The last few years I’ve come across a number of discussions of autism for a couple reasons. First, because my wife was getting a masters degree in speech & language pathology, and SLPs often work with kids who exhibit somewhere along the autism spectrum, so she had to study autism and we’d talk about it. And now we’ve got ourselves a new baby and so we’re approaching the onset of the standard vaccination schedule, and you can’t help but run across folks who talk about the connection between vaccinations and autism. Well, this article doesn’t really address that issue of what causes autism (though I should mention that basically all the reliable evidence shows that there is no vaccination-autism connection whatsoever), but it’s interesting. At least I think so.
Medpage today reviews an article in Pediatrics:
MADISON, Wis. April 4 – An apparent increase over the past decade in the prevalence of children labeled as autistic in special education programs may be a phantom conjured by diagnostic substitution, according to an investigator here.
“My research indicates that the increase in the number of kids with an autism label in special education is strongly associated with a declining usage of the mental retardation and learning disabilities labels in special education during the same period,” said Paul T. Shattuck Ph.D., MSSW, a pediatrics researcher at the University of Wisconsin
“Many of the children now being counted in the autism category would probably have been counted in the mental retardation or learning disabilities categories if they were being labeled 10 years ago instead of today,” Dr. Shattuck added. He outlined his case for the rise in autism being due largely to diagnostic substitution in the April issue of *Pediatrics.*
His findings suggested that those who seek evidence of an increased incidence and prevalence of autism can’t rely on special education’s trends to support their claims, “because states don’t all use a standard definition of autism, and there is considerable variability in classification of children into special education programs,” Dr. Shattuck wrote.
He designed his study to determine whether the increase in the administrative prevalence of autism (i.e., prevalence as reported by various educational systems versus population-based surveillance) was accompanied by decreases in other diagnostic categories.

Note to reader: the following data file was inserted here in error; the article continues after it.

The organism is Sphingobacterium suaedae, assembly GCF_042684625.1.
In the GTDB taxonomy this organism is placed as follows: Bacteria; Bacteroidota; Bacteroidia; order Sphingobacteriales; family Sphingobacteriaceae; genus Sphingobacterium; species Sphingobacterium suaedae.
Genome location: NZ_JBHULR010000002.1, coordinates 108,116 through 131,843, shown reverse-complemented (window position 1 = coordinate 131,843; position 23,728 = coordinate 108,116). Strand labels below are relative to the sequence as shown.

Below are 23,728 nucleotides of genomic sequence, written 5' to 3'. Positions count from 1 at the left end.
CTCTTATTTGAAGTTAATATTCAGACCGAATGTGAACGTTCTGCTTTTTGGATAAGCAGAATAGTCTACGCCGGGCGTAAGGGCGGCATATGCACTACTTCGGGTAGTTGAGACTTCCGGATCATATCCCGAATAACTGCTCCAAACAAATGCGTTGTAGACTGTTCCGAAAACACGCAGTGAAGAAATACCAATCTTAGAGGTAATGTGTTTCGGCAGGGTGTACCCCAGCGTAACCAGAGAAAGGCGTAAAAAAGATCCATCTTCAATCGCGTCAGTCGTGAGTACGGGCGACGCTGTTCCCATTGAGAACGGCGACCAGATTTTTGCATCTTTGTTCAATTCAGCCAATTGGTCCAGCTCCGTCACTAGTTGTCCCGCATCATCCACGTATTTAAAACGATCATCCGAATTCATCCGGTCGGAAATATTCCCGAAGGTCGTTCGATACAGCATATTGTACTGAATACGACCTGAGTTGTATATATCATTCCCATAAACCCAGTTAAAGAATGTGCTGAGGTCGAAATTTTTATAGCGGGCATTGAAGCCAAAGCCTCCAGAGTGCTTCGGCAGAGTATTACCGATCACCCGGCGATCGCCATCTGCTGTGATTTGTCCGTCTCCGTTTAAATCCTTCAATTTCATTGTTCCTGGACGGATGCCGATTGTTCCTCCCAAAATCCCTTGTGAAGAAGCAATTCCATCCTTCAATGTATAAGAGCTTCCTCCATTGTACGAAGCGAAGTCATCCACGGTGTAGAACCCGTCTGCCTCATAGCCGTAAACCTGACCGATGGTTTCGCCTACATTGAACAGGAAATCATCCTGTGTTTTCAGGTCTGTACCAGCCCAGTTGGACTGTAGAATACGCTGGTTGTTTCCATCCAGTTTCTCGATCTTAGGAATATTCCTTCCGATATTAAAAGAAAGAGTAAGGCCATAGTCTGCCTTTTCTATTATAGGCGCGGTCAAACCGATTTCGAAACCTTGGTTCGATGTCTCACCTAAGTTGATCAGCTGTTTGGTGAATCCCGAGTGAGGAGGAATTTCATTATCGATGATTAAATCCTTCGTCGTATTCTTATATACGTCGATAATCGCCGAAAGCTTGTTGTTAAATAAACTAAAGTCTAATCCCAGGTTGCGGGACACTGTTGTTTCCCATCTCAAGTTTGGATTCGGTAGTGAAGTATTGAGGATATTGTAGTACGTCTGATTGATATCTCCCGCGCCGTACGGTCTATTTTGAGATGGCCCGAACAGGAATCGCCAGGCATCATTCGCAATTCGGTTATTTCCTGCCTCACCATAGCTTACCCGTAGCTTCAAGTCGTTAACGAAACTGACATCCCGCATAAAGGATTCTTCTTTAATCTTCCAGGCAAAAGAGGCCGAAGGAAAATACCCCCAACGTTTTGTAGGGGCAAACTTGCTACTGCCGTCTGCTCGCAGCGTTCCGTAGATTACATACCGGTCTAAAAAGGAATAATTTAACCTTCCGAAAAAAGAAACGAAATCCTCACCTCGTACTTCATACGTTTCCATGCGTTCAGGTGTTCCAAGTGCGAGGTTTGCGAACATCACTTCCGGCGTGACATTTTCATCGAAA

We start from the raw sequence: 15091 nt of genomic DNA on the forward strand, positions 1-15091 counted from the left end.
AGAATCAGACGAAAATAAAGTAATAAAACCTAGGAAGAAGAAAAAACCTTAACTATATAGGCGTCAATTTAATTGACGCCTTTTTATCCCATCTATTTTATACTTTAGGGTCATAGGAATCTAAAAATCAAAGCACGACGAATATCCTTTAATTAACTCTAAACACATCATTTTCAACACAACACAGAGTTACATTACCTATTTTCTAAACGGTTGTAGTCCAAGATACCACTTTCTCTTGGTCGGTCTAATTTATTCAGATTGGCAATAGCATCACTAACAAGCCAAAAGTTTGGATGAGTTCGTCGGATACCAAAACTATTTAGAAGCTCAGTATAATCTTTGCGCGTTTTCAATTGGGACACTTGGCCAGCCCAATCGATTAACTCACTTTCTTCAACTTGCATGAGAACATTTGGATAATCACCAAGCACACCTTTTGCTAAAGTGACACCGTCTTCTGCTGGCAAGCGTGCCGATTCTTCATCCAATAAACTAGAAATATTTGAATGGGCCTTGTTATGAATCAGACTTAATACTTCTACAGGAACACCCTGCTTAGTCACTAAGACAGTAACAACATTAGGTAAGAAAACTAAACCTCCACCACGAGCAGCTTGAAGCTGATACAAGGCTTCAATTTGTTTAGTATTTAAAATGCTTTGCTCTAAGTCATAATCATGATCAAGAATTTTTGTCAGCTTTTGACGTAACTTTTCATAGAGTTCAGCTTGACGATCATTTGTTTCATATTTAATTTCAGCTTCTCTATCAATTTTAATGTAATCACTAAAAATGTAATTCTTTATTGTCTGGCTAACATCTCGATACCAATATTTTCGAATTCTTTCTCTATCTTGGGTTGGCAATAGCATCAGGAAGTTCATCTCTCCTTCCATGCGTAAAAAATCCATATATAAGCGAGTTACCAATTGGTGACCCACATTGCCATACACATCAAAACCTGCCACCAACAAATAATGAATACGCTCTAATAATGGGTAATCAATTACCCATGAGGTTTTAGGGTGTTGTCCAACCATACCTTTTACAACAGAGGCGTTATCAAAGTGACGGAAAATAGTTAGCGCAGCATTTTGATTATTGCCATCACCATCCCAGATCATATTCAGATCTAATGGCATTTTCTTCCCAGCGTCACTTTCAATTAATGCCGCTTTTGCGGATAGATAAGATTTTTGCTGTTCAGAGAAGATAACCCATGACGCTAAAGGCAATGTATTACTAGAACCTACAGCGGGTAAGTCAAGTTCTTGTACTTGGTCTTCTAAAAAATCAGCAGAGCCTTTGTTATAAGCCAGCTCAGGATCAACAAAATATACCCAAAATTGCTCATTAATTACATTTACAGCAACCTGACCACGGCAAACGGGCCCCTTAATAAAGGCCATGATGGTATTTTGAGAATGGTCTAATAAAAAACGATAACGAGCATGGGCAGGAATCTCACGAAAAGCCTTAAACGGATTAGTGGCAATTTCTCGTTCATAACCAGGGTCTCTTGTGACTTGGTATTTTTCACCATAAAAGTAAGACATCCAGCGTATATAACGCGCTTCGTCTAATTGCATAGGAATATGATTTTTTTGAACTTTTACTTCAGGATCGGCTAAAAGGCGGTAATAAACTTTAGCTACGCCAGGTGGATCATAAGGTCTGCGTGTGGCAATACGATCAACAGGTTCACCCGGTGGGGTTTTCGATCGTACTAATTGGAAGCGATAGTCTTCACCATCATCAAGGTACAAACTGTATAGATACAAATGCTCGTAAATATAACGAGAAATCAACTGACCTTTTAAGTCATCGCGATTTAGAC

To do this, he conducted multiple analyses using data on children classified as having autism in special education programs beginning in 1994, after a new autism-reporting category mandated by the Individuals with Disabilities Education Act was implemented in all but two states (those two, Massachusetts and Iowa, were excluded from the analysis).
He also drew on data published by the U.S. Department of Education on annual state-by-state counts of children ages six to 11 with disabilities in special education from 1984 to 2003.
He found that the average administrative prevalence of autism among children increased from 0.6 per 1,000 to 3.1 per 1,000 from 1994 to 2003.
During the same period, however, in all but five states the prevalence of mental retardation declined by 2.8 per 1,000, and the prevalence of learning disabilities dropped by 8.3 per 1,000. The declines in these two categories occurred despite the fact that from 1984 to 1993 there had been a level or gradual upward trend in each of the categories.
Additionally, the quality of the data was questionable, as suggested by the fact that “changes in the special education prevalence of autism varied tremendously among states despite a common federal mandate to create a separate special education reporting category for children with autism,” Dr. Shattuck wrote.
Of note was the fact that as of 2003, the special education prevalence of autism was within the range of recent population-based estimates in only 17 states.
“The mean administrative prevalence of autism in U.S. special education among children ages six to 11 in 1994 was only 0.6 per 1,000, less than one-fifth of the lowest CDC estimate from Atlanta (based on surveillance data from 1996),” he commented. “Therefore, special education counts of children with autism in the early 1990s were dramatic underestimates of population prevalence and really had nowhere to go but up.”
Dr. Shattuck also noted that some critics have used California as an example to refute the diagnostic substitution hypothesis, because in that state’s social services system the increase in the prevalence of autism has not been accompanied by a change in the prevalence of mental retardation.
“California’s special education and state service trends seem to mirror one
another, thereby suggesting that California’s experience has not been typical of the rest of the country,” he wrote. “This finding does not minimize or invalidate what may actually be a very troubling pattern of change in California that merits additional study and intervention. However, the implications for national policy are clear: California’s changes are unique and should not be the foundation for nationwide policy responses.”
Catherine Lord, Ph.D., an authority on autism at the University of Michigan’s Center for Human Growth and Development, who was not involved in the study, commented that it “highlights the need to consider the immediate implications for children’s lives of the lag between scientific findings regarding the diagnosis and prevalence of autism, and state and school system policies.”
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